William walked out of the kitchen toward the back door, pausing to pull a cigar out of a drawer. Once on the back porch, he lit the cigar and drew in a long puff, feeling his tired muscles relax as he slowly blew the smoke out through his nostrils and mouth.

He glanced back through the window at Maddy dutifully scrubbing the dinner dishes, then turned his attention out toward the sea. He had worked hard to earn the comfort his family now enjoyed. Those tours in the military, then the years in the workforce, where he toiled to save enough to make sure he could support a family. He had married late and had Bobby even later, but he felt he had done the right thing by waiting so long. He and Maddy almost had enough now to pay to send the boy to college.

Not that he wouldn't make Bobby earn some of it himself when he was old enough, William reminded himself. You can't have everything in life handed to you. Have to earn it.

William stood, puffing thoughtfully on his cigar, and began walking along the beach. He found his son a ways down, building what resembled a sandcastle.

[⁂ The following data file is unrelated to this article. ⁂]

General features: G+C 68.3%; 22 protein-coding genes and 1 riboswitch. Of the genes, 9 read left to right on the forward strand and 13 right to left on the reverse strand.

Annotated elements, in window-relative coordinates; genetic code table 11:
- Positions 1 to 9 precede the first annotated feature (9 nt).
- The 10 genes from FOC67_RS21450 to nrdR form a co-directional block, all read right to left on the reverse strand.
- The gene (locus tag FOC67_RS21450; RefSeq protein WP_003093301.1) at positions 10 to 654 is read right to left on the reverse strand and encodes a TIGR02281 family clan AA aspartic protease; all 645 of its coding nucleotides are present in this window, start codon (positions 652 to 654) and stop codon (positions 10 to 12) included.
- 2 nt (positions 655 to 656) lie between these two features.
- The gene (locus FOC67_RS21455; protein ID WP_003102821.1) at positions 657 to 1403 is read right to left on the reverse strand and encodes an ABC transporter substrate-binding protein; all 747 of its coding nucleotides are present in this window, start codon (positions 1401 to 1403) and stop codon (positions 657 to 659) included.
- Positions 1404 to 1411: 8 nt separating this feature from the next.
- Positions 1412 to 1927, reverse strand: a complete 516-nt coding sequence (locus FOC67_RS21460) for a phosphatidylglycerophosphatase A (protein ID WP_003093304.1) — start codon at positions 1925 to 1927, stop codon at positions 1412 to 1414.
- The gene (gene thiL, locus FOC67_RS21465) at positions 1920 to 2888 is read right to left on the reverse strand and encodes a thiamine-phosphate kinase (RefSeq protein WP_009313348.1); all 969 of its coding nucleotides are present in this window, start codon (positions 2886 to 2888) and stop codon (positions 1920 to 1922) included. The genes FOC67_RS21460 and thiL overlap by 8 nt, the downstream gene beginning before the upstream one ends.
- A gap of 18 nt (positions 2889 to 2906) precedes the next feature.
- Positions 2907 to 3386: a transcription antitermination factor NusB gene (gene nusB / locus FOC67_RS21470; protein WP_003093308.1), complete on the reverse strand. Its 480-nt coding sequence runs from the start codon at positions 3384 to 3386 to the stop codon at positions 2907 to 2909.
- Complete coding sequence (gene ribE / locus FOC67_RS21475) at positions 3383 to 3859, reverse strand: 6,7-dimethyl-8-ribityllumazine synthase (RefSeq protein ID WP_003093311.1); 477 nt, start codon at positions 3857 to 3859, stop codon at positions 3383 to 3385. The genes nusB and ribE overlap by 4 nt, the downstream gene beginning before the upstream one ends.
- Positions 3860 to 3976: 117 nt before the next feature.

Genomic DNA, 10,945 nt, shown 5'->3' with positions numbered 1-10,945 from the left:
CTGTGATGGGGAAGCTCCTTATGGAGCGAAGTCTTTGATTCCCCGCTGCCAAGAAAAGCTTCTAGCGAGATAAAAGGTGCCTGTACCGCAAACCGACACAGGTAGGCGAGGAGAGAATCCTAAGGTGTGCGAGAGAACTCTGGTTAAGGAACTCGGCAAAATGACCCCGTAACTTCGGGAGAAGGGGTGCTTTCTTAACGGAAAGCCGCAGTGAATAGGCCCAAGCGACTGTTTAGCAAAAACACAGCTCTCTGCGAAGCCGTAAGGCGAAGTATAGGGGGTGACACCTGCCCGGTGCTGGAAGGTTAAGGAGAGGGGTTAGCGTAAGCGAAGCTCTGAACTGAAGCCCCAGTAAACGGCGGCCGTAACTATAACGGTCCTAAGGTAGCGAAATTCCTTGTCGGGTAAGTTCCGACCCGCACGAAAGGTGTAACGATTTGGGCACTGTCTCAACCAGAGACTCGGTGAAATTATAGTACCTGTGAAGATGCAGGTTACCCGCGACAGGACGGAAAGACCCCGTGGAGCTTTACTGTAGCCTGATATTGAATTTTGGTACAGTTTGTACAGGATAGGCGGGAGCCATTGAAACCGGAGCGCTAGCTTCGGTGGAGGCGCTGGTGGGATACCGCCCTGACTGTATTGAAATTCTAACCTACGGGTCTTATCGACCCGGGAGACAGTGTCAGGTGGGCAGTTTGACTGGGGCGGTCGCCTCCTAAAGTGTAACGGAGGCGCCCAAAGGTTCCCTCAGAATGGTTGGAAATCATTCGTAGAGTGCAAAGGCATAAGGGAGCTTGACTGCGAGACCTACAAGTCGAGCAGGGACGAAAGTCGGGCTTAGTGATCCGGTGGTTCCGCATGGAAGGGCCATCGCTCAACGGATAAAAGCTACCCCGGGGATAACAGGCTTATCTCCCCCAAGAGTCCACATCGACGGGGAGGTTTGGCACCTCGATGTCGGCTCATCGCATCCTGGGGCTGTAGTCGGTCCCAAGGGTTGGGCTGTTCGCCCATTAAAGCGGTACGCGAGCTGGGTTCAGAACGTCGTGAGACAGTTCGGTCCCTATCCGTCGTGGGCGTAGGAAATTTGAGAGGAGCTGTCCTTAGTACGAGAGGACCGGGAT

Bobby looked up and smiled triumphantly when he saw his father. Scrambling to his feet, Bobby spread his arms wide and exclaimed, "Ta da!" He gestured toward the small hills of sand at his feet. "So, Pops, what do you think?"

William cocked his head as he looked first at the "sandcastle," then at his son. He took a puff from his cigar. "Sandcastles?" he asked. "I think it's hardly a skill that'll serve you well in life, Robert. A man doesn't get anywhere by dreaming, boy -- by making castles in the sand."

He shook his head as his son's proud grin fell. "Watch me work on the house sometime, Bobby. You might learn some real skills there."

William reached out and ruffled his son's hair, then turned to head back to the house, his after-dinner cigar finished.